My mom often brings me recipes and ingredients out of the blue, and recently she brought me these strange white squash from a friend’s garden. They were round, hard, and shaped kind of like flying saucers. She said they were called pattypan squash.
I’ve never seen them at a grocery store (but, then again, my neighborhood King Soopers is so unfancy that there are 7-11s with a bigger produce section).
In case you ever see pattypan squash at a grocery or farmer’s market and want to try your hand at cooking them, here’s a recipe you can try. Tested for you by yours truly!
Stuffed Pattypan Squash
4 adorably strange pattypan squash
1 lb ground chicken or ground turkey
1 onion, chopped
2 cloves garlic, minced
1 T olive oil
½ cup rice (dry)
1 cup chicken broth
1 cup shredded parmesan cheese
Salt and pepper
- Fill a big pot about a quarter of the way with water. Bring the water to a boil over high heat. Add the squash to the boiling water and cover the pot, but don’t turn the heat down.
Cook the squash for 10 minutes. Then uncover the pot and poke the top of a squash with a fork. If the fork goes in easily, the squash is done, and you can take it out of the pot and put it on a cutting board.
If the fork bounces off the top of the squash, or it feels like you’re trying to dig the fork through a rubber tire, the squash is not done. Recover the pot and cook for another 5 minutes.
Repeat as necessary until the squash is finally done.
- Meanwhile, heat the olive oil in a different pot over medium-high heat. When the oil is hot, add the onion and cook until softened, about a minute. Then add the garlic and the ground chicken and cook, stirring frequently, until the chicken is browned. If the chicken starts sticking to the bottom of the pan, add a little more oil or a tablespoon of water.
- When the chicken is all brown, add the rice, chicken broth, and ¼ teaspoon of salt. Bring the broth to a boil, cover the pot, and reduce the heat to low. Cook for 20 minutes (unless you’re using brown rice, in which case set the timer for 45 minutes and go watch some TV or something).
- Preheat the oven to 350 degrees.
- Now it’s time to cut the tops off the squash. Grab the squash with one hand and a sharp knife with the other. If you burn your hand, the squash is too hot and you need to let it cool off for a few minutes before cutting it.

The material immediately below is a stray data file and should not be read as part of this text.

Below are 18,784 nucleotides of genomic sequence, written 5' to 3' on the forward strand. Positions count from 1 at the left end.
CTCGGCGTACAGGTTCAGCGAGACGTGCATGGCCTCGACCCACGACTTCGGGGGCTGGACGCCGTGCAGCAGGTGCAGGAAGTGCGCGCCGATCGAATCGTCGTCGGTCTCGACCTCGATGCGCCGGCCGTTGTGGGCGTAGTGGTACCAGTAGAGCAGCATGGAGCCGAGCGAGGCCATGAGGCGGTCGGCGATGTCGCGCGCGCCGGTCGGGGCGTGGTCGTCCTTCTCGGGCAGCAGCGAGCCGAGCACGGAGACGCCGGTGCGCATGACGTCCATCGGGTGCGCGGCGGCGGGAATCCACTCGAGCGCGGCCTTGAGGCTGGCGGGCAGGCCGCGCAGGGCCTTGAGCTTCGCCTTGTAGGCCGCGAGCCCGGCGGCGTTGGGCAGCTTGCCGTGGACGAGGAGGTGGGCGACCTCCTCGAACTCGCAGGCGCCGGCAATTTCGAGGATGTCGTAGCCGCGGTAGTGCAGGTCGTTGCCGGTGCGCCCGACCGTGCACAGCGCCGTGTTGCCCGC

Once the squash is cool enough to handle, cut a circle into the top of the squash, just like when you’re carving a pumpkin. Pry off the top and set it aside.
Now scoop out all the goopy insides of the squash with a spoon. The goop is all edible, so put it into a bowl to add it to the rice mixture later (unless the goop looks gross to you, in which case you can just throw it away).
Be careful while you’re scooping not to pierce the bottom or the sides of the soft squash. Also remember that any liquid inside is still really hot, so don’t touch it and accidentally burn your hand again.
Put the scooped-out squash bowls in a lightly greased baking pan and sprinkle the insides with salt.
- When the rice mixture is done, stir in the goop from the squash and cook for about 1 minute. Then stir in the parmesan cheese. Taste for seasoning, and add salt and pepper as needed.
- Put the rice mixture into the squash bowls. Cover the baking pan loosely with tin foil, then bake for 15 minutes until hot and bubbly.
Or, if all this has taken a really long time and your burned fingers hurt and you’re so hungry you don’t care whether the dish is bubbly or not, you could just pile the mixture into the squash bowls and eat as is. Everything is cooked all the way through, and it’s perfectly tasty as is.
Nutrition information (per serving):
Prep time: 10 minutes in advance, plus a ton of work in the middle checking squash, burning hands, cutting squash, etc
Cooking time: supposedly 35 minutes. Mine (what with my squash and brown rice refusing to cook) took more like 45 minutes, and that was without me putting the squash bowls in the oven at the end.
Overall appropriateness for Lazy Chefs: Meh. The squash bowls were tasty, but there was definitely work involved.